LOUISVILLE, Ky. – From embarrassment to exhilaration. From early exit to regional champ. From bracket busters to net cutters.
Virginia, the first No. 1 seed to lose to a 16 seed a year ago, survived overtime and Carsen Edwards' staggering 3-point show Saturday night to make it to the Final Four for the first time since 1984.
The top-seeded Cavaliers needed a last-ditch buzzer-beater to send the game to overtime and finally contained Edwards in the extra period to hang on for an 80-75 victory over Purdue in the South Region final.
The Cavaliers (33-3) redeemed themselves from last year's loss to UMBC by relying on veterans, sound defense, poise, controlling the ball and a failure to be rattled even when the Boilermakers had the chance to ice the game in regulation at the foul line.
Their balance and experience allowed them to overcome a brilliant performance by Edwards, whose 10 3-pointers were one shy of the NCAA Tournament record. Edwards finished with 42 points for third-seeded Purdue (26-10) and none of his teammates scored more than seven each.
Edwards was named the Most Outstanding Player of the South regional, becoming the first player to win the honor from a losing team since Stephen Curry in 2008. Fitting, too, since Edwards scored the most points (139) through four NCAA Tournament game since 2000; Curry had the previous most with 128 points for Davidson.
De'Andre Hunter scored four points in overtime, including the go-ahead layup with 29 seconds remaining, while Kyle Guy and Kihei Clark each added two free throws as Virginia finally broke free from Purdue.
"We've come from so far. The way last year ended, everyone probably counted us out," Guy said. "Man, I'm so proud of our guys, our coaching staff and our beautiful fans. I can't even put into words what this means."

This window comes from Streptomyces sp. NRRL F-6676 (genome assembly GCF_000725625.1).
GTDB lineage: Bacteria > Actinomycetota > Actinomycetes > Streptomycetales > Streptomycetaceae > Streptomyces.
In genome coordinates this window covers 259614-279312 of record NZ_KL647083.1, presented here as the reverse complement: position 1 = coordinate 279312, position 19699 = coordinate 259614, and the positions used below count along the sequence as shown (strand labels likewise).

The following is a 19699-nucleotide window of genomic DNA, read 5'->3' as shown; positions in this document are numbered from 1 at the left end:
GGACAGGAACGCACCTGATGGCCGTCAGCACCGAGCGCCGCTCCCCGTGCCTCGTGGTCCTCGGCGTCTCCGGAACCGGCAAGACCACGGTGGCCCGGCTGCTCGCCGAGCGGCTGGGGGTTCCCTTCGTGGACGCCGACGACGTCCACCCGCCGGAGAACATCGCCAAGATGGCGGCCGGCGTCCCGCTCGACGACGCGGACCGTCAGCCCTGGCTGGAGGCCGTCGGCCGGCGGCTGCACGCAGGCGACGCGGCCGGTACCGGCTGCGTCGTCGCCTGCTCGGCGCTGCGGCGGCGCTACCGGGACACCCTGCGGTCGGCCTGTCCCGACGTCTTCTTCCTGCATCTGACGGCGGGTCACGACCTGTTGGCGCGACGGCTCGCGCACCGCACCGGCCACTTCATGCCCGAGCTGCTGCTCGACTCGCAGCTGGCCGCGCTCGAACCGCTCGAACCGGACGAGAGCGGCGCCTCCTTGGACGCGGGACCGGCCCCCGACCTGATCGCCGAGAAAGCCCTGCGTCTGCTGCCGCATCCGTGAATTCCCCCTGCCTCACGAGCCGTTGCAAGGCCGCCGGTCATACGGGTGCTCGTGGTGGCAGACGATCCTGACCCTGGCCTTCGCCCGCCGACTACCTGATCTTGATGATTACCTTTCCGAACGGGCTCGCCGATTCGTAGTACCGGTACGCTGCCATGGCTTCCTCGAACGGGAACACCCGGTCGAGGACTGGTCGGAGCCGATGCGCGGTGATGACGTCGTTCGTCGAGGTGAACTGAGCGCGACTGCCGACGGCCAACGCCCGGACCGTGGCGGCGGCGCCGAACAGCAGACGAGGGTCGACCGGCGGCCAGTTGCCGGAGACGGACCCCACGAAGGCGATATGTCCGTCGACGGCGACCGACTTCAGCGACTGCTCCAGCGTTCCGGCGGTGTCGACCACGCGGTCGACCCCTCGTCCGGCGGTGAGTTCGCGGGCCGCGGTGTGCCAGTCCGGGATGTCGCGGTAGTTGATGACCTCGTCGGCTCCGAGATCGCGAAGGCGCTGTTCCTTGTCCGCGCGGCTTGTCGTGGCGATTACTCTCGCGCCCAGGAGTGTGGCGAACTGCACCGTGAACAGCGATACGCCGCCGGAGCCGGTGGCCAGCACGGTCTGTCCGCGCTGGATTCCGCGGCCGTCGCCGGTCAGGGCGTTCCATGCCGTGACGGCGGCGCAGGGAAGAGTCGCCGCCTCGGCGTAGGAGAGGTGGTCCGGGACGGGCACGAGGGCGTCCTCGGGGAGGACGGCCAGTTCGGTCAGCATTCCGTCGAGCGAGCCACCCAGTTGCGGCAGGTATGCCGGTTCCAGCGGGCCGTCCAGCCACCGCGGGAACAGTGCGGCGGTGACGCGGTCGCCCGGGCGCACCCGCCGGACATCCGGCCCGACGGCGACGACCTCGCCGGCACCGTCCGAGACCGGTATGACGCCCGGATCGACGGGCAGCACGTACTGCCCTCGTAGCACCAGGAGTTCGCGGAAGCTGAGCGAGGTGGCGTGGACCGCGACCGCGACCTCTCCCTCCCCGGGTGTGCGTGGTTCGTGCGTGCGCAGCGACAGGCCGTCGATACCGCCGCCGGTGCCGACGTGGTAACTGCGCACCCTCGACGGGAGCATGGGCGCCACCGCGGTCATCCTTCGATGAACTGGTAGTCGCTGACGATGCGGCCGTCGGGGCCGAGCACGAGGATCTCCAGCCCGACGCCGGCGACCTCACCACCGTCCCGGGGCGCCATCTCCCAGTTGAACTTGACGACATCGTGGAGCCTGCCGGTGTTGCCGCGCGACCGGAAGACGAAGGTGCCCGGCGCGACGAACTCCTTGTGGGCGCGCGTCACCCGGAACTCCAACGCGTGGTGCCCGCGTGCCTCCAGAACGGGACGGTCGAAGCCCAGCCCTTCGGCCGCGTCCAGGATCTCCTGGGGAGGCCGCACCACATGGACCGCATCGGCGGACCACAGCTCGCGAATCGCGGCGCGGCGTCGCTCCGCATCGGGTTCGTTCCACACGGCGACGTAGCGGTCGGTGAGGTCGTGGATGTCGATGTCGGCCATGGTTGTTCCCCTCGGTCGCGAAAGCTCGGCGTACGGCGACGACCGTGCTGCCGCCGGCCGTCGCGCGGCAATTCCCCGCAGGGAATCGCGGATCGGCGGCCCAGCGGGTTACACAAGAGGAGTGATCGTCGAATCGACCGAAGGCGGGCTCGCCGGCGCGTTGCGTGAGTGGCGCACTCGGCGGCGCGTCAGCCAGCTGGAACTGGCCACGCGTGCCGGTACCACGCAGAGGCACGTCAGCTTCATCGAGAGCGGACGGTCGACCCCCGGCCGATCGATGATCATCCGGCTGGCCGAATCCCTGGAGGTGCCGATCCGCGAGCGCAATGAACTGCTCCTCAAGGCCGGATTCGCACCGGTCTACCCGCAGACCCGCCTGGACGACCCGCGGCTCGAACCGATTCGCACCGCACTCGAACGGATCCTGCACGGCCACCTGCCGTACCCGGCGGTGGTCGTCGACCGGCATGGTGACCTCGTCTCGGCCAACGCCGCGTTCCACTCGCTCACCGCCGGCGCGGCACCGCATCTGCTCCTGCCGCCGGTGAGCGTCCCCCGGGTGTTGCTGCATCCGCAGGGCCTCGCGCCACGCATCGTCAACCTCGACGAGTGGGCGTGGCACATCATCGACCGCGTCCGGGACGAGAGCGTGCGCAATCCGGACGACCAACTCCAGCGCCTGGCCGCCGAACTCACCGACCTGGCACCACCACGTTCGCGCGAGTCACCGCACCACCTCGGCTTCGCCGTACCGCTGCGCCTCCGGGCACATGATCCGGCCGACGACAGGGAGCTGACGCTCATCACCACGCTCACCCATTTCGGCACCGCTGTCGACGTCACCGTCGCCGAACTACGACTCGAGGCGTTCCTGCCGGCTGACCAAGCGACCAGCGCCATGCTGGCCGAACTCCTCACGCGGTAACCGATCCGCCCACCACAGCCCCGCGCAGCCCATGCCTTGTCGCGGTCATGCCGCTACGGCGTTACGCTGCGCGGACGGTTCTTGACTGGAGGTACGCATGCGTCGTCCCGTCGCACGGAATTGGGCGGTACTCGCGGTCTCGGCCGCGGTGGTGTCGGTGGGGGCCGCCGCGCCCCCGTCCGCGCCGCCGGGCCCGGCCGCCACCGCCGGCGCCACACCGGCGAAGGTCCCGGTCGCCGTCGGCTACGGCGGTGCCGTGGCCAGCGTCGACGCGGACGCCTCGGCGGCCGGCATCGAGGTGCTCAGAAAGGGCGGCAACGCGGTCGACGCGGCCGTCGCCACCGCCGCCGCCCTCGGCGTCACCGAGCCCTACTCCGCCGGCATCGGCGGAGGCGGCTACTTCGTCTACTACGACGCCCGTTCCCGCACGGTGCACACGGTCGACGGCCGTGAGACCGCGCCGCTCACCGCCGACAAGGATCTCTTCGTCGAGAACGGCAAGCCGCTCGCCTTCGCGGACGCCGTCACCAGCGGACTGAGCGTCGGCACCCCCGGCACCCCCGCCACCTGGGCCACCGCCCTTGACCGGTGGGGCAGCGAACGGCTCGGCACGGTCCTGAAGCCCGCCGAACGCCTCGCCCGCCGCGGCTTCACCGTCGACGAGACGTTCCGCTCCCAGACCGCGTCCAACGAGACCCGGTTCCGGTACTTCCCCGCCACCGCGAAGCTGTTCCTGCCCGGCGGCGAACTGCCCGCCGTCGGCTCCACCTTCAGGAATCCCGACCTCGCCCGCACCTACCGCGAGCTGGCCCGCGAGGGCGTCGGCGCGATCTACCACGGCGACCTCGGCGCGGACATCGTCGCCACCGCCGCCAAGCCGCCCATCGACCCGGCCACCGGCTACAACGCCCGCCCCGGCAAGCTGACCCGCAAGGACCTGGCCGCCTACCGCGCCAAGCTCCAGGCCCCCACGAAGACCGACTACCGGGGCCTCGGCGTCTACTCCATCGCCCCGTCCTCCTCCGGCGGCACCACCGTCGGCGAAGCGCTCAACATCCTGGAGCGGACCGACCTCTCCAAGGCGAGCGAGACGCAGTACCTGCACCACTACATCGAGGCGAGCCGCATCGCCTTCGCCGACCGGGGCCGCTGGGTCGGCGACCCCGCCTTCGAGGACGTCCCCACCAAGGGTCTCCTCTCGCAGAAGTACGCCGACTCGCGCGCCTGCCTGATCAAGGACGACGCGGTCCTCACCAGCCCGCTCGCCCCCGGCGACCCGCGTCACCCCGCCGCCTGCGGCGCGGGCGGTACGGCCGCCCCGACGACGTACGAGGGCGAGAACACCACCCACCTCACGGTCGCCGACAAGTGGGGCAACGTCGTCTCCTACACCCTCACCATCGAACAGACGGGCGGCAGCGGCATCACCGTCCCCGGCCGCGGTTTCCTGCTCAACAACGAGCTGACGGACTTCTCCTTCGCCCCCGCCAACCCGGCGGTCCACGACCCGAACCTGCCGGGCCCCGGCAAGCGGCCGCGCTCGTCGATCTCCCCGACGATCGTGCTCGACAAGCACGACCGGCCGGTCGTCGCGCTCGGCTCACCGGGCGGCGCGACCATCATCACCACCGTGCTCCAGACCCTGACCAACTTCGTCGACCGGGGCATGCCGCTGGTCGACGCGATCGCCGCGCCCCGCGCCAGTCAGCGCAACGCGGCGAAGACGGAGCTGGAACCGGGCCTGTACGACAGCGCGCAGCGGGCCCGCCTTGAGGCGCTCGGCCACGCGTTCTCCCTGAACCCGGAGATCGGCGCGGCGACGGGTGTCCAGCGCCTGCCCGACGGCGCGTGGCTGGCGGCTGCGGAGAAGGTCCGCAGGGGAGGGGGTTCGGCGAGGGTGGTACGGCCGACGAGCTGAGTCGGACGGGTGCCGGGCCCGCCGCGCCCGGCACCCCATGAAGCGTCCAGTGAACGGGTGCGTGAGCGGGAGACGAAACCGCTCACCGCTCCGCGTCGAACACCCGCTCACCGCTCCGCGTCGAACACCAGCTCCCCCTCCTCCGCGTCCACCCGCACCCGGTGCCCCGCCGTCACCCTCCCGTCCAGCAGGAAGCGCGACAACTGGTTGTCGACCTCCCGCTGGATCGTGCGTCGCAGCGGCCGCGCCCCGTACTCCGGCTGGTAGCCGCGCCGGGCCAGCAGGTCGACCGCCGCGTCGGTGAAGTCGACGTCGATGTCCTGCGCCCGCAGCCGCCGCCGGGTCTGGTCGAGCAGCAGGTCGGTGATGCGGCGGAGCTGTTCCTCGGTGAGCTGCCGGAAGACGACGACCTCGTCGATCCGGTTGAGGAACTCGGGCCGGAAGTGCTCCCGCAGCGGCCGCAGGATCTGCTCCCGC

"Man, I'm so proud of our guys, our coaching staff and our beautiful fans. I can't even put into words what this means."
Virginia got a last-gasp jumper from Mamadi Diakite as time expired to force overtime and the Cavaliers got clutch baskets from Ty Jerome and Hunter, who also had two free throws, before Guy and Clark sealed the victory.
Guy injured his ankle in the first half and his return was uncertain. But he came out from the break and hit back-to-back 3s and finished with 25 points — 21 after halftime — and 10 rebounds. Jerome had 24, Diakite 14 and Hunter 10 as the Cavaliers outlasted the high-scoring Boilermakers.
Edwards had been unstoppable until overtime, and although he connected on a jumper, he missed a late 3 and committed a turnover that ultimately led to Clark's game-sealing foul shots.
"I tried to get a catch and we were down three so we were expecting the foul," Edwards said of his mistake. "We had a screen for Ryan (Cline) and I was just trying to kick it ahead before he fouled me, and I just, just kind of... it was a tough catch for Ryan, and just how it happens."
The win put coach Tony Bennett in the Final Four for the first time in a decade with the Cavaliers. His father, Dick Bennett, coached Wisconsin to the Final Four in 2000 — beating Purdue in the regional finals.
"No one knows what this team has been through," Bennett said in a TV interview. "I do. And it's good."
Purdue had its chances and the momentum at times. But the Boilermakers were beat 39-31 on the boards, giving Virginia opportunities that ultimately made the difference.
"Give them credit, because when we were getting stops from them, we couldn't secure the basketball," Purdue coach Matt Painter said. "If we could have done a better job defensive rebounding, it would have really helped us."